LISD explores rezoning to keep up with expected growth

In this exercise, less new schools are needed. It removes the need for more high school capacity, adds just two elementary schools and delays the need for a 10th middle school. LEANDERISD.ORG

By LILLY CHANDLER, Hill Country News

The Leander ISD Board of Trustees began discussing the idea of district-wide rezoning as a possible plan to accommodate projected growth by balancing campus enrollments to maximize building utilization.

“As we’ve seen in our demographer’s report, we will continue to have uneven growth of the northern parts of our district while (adding) new housing, while the central parts of our district will slowly regenerate,” an LISD facilities team member said

The district’s facilities team presented what an attendance zoning scenario could look like if LISD maximizes the utilization of its existing buildings. This discussion was intended to “inform decision-making regarding future elections and facilities master planning,” the district said, and was not the formal start of an attendance zoning process.

“It’s useful to ask questions like, ‘OK, now we know what it looks like if we did maximize (facility usage); now, where do we go from here? How do we stay focused on our core beliefs that students must be at the heart of these decisions, which includes all elements that impact their overall student experience?’” Board President Trish Bode said.

The exercise impacts over 10,000 students, removes the need for more high school capacity, adds only two elementary schools and delays the need for a 10th middle school. It also adds specific impacts to transportation, program and operational needs.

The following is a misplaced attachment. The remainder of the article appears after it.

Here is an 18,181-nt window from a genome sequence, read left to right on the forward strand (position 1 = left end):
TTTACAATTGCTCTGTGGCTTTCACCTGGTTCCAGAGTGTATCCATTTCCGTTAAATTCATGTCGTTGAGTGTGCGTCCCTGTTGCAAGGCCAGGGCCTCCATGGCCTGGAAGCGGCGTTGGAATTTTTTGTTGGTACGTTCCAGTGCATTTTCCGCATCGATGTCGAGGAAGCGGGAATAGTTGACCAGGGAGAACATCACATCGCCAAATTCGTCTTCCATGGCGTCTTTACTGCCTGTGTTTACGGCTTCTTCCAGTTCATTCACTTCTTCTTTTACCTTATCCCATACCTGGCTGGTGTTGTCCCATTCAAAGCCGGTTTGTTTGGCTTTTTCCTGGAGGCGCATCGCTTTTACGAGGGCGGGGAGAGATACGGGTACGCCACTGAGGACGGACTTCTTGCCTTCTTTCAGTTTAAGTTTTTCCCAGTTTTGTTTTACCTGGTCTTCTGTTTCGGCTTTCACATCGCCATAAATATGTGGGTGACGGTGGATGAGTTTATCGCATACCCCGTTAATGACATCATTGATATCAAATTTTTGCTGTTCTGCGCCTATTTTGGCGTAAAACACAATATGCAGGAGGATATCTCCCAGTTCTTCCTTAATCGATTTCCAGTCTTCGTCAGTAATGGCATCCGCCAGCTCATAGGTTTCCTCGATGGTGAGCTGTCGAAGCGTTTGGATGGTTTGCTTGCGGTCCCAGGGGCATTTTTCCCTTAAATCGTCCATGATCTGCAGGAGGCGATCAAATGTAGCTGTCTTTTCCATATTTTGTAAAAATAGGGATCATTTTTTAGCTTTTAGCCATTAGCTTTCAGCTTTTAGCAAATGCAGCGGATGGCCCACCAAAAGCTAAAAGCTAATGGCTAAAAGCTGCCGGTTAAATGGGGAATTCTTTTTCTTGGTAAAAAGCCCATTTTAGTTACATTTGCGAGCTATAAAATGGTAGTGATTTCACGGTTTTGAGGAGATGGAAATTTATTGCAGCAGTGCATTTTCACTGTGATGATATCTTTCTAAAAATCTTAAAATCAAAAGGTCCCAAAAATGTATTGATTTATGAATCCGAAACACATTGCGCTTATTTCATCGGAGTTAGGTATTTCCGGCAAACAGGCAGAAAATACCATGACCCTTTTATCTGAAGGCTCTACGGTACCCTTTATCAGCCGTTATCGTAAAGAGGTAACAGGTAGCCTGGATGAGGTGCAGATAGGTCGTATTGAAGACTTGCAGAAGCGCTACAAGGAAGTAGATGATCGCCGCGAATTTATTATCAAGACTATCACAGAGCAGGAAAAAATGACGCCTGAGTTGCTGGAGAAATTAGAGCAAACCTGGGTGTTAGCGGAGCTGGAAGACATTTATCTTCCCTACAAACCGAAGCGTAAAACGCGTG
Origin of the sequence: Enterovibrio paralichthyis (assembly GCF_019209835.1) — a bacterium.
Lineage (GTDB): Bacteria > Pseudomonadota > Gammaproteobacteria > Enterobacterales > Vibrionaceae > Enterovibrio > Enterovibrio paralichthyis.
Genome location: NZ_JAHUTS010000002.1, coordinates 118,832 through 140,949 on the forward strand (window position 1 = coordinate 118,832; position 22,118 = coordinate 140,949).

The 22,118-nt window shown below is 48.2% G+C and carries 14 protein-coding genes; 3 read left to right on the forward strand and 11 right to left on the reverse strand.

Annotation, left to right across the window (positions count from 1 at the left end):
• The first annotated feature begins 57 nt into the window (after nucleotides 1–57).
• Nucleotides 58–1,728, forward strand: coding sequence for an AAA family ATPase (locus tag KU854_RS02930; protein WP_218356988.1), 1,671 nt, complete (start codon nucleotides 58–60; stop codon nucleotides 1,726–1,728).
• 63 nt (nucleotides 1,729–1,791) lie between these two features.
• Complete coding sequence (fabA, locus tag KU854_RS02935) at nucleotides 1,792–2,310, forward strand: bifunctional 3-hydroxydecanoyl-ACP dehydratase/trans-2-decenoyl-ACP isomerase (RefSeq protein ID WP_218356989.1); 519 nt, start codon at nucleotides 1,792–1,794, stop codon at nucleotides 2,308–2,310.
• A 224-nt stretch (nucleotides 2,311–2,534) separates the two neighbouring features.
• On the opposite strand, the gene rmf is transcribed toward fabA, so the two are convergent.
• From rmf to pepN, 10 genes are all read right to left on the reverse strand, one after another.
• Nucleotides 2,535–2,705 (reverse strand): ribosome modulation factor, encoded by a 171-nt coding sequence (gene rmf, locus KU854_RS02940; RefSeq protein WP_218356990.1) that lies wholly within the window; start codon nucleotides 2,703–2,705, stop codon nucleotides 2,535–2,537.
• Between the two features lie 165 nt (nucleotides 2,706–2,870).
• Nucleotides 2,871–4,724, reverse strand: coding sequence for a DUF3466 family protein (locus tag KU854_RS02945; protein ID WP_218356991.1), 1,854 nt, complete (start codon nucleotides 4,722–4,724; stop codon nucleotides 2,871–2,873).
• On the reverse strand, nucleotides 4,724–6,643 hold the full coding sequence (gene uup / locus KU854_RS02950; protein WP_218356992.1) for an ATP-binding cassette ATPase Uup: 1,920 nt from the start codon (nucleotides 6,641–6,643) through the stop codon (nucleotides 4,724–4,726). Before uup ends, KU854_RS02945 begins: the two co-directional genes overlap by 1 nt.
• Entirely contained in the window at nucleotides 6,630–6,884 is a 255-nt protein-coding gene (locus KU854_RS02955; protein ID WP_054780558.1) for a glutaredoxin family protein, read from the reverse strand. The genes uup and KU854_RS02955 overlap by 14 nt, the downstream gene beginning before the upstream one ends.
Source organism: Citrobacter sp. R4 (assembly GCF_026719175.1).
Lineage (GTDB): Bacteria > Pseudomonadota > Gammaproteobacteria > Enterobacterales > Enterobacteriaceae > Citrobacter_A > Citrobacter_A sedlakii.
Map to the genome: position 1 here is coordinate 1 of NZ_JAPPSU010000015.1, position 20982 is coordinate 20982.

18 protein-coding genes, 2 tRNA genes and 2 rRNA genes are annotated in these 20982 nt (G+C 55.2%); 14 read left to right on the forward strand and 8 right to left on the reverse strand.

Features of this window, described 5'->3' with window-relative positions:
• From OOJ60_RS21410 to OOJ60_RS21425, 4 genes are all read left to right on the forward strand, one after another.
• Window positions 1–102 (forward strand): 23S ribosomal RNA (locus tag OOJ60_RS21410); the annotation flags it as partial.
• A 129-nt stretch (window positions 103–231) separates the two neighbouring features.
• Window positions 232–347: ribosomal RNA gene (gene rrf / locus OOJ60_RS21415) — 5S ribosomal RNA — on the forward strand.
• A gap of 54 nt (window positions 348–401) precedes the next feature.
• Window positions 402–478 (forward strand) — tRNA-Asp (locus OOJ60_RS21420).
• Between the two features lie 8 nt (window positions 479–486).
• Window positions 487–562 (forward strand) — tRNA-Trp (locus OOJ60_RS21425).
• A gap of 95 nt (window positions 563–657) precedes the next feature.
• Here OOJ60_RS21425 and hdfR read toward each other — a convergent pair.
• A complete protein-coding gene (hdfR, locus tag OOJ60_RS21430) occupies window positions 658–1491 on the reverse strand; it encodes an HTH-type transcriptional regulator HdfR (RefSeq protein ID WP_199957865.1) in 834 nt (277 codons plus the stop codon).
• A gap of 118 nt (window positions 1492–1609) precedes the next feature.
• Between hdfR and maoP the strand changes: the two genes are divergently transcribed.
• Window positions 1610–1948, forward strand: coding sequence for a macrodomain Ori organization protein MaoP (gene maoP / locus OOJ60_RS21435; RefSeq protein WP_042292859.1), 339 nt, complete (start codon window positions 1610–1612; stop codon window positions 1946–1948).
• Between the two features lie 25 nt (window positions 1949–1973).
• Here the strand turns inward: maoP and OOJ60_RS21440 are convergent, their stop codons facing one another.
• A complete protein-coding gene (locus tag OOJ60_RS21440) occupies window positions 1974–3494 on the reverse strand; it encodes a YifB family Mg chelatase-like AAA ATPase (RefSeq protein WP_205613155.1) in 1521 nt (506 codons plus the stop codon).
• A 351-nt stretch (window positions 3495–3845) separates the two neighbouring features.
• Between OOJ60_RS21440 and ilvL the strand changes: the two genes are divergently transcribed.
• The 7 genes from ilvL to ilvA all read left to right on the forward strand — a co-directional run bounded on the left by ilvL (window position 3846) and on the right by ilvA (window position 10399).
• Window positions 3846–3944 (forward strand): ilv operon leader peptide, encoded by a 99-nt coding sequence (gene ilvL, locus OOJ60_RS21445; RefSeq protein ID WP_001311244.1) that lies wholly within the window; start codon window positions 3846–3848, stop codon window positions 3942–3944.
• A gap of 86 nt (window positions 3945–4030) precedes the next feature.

The board discussed concerns over disrupting students within two miles of their zoned school that get moved. The district said that it does not believe that voter feedback from the failed bond election calls for a reversal of its commitment to strong neighborhood schools, and that it is hopeful that there are opportunities available that avoid disrupting students.

“Behind all these neighborhood codes, those are numbers. But there are kids behind those codes,” Place 5 Member Sade Fashokun said.

When LISD starts a zoning process, it will first launch an attendance zoning-specific survey and listening initiative before an official project charter comes to the Board, setting the parameters for attendance zoning modifications. 

Community members can remain engaged by following LISD Board meetings, reviewing the attendance zoning exercise presentation, participating in surveys open through Jan. 3 on ThoughtExchange and Let’s Talk, and coming to events, like the Jan. 6 Board Cafe event, to speak with trustees directly. 

The district will not be making any additional changes to the 2022-23 school year attendance zones, beyond the changes approved in Spring 2021 with the opening of Elementary School #29.

Trustees directed administration to bring back more information on zoning factors, such as parameters to keep kids closer to their school, transportation impacts, and creating schools of choice to balance enrollments.

Hill Country News has been serving Cedar Park, Leander and Northwest Austin since 1968.